What was the role of Open Government Data in the early days of COVID-19?

Andrew J. Zahuranec
Apr 1 · 2 min read

This summary was originally published by the OECD on its website.

PHOTO: Unsplash/KOBU Agency is licensed under CC0

The COVID-19 pandemic has increased the demand for access to timely, relevant, and quality data.

This demand has been driven by several needs: taking informed policy actions quickly, improving communication on the current state of play, carrying out scientific analysis of a dynamic threat, understanding its social and economic impact, and enabling civil society oversight and reporting.

This report, prepared by the OECD Digital Government and Data Unit and the NYU’s The GovLab, assesses how open government data (OGD) was used to react and respond to the COVID-19 pandemic during initial stage of the crisis (March-July 2020) based on initiatives collected through an open call for evidence. It also seeks to transform lessons learned into considerations for policy makers on how to improve OGD policies to better prepare for future shocks.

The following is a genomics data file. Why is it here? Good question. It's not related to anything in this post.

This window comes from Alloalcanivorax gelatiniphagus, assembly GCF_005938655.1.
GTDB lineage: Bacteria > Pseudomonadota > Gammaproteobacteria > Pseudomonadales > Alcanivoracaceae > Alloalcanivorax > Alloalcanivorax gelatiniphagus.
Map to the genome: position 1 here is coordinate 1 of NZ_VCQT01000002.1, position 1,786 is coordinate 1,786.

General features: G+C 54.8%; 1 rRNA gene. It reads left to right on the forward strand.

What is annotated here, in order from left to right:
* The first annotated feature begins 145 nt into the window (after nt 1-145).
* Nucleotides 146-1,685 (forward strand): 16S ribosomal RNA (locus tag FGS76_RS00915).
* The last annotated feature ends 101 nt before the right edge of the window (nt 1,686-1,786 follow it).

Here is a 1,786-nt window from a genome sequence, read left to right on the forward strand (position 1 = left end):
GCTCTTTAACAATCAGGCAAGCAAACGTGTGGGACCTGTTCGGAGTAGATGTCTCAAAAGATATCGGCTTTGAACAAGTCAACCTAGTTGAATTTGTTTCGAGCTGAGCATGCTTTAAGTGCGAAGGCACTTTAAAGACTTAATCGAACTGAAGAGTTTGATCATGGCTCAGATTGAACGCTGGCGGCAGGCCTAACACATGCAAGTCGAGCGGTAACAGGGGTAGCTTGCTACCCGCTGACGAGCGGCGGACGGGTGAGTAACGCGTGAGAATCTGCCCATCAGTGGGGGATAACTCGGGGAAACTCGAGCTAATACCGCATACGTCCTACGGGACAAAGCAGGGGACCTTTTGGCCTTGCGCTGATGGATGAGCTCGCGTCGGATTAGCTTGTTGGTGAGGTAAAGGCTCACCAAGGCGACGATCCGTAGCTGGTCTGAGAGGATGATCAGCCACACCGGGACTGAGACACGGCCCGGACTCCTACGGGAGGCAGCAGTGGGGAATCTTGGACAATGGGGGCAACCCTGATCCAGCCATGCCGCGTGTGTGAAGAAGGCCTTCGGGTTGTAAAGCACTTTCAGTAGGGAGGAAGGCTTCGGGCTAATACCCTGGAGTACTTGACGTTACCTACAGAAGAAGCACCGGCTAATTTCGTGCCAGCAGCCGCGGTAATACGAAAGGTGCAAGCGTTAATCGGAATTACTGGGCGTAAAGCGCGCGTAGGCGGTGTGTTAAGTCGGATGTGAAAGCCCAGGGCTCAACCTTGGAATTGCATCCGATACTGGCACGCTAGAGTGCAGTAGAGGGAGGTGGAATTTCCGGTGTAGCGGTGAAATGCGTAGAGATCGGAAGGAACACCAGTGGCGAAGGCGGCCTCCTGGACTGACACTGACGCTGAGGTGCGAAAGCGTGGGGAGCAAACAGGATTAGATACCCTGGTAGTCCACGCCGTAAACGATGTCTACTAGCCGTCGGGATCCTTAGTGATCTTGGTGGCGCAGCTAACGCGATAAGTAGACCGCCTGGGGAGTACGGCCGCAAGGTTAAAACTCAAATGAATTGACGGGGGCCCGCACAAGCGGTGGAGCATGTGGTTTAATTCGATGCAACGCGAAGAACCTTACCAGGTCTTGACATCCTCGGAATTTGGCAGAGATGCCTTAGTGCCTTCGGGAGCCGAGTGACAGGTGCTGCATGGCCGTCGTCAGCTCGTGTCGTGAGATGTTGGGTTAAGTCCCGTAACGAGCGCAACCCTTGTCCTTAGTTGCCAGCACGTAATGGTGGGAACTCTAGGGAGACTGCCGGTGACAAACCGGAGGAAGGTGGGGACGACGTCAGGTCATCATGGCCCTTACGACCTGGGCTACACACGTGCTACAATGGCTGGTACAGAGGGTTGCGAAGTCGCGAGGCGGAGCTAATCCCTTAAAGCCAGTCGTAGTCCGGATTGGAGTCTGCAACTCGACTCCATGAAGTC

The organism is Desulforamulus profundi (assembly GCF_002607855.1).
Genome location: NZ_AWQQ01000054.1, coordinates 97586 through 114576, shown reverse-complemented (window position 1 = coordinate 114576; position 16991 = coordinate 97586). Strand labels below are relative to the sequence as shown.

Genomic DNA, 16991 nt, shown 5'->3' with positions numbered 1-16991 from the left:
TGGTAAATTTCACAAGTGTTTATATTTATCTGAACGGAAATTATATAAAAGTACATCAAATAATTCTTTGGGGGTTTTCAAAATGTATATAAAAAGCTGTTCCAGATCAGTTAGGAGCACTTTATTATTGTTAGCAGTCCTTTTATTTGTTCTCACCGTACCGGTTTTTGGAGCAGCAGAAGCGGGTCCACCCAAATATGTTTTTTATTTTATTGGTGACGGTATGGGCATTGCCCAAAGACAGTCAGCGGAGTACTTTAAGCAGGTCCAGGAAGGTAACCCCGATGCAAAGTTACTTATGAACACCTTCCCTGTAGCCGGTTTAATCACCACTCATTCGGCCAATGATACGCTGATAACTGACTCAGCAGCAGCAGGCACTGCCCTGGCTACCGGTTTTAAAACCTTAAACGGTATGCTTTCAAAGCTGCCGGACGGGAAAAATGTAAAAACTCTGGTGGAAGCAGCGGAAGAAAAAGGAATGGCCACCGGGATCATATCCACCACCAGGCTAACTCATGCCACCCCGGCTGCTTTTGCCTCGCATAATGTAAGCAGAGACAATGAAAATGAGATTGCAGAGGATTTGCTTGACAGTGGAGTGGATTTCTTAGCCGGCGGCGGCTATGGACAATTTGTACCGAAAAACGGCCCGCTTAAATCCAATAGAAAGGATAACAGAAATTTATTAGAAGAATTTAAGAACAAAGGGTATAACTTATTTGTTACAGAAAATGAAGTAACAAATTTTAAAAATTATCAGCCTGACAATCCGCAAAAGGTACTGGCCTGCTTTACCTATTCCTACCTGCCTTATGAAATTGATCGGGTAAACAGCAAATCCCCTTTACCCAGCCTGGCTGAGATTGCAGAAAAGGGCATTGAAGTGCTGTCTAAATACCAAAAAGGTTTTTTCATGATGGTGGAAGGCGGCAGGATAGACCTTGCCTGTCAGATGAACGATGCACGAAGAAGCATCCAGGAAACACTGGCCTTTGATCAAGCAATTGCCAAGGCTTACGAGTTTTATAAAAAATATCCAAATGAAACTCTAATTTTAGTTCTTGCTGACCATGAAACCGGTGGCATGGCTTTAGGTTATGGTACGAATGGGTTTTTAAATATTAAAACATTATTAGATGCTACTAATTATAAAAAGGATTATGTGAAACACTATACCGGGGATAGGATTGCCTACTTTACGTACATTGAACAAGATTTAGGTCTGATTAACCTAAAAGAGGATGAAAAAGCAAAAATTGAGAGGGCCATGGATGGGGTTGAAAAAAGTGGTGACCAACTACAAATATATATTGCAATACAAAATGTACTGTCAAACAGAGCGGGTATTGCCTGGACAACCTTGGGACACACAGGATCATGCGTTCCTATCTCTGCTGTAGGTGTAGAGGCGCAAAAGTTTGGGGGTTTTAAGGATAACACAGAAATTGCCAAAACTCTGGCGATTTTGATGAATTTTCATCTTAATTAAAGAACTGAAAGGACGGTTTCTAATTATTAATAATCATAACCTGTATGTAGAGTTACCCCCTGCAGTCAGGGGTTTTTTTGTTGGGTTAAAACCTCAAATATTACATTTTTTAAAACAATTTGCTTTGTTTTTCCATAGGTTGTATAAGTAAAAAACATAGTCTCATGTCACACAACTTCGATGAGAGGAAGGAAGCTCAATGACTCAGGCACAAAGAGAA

Key findings from the report

Governments were active in releasing and re-using Open Government Data (OGD)

During the initial stage of the COVID-19 pandemic, many governments were active in promoting open government data (OGD), both in terms of releasing data and re-using them to build different types of data products.

Public health was the main priority

Most activities targeted public health: almost three-fourths of all OGD projects addressed health communications and informative charts rather than pressing economic or social needs.

OGD was important for communication efforts

There is limited evidence that OGD drove concrete actions beyond public communication efforts during this phase of the pandemic. Evidence indicates that many of these projects were data repositories or dashboards, with data analysis conducted most often in the form of data visualisation such as maps or charts.

Focus was on response, not recovery

In line with the large focus on health needs and situational awareness, a large majority of initiatives during the initial stage of the pandemic concentrated primarily on immediate response. Few initiatives targeted recovery and reform stages.

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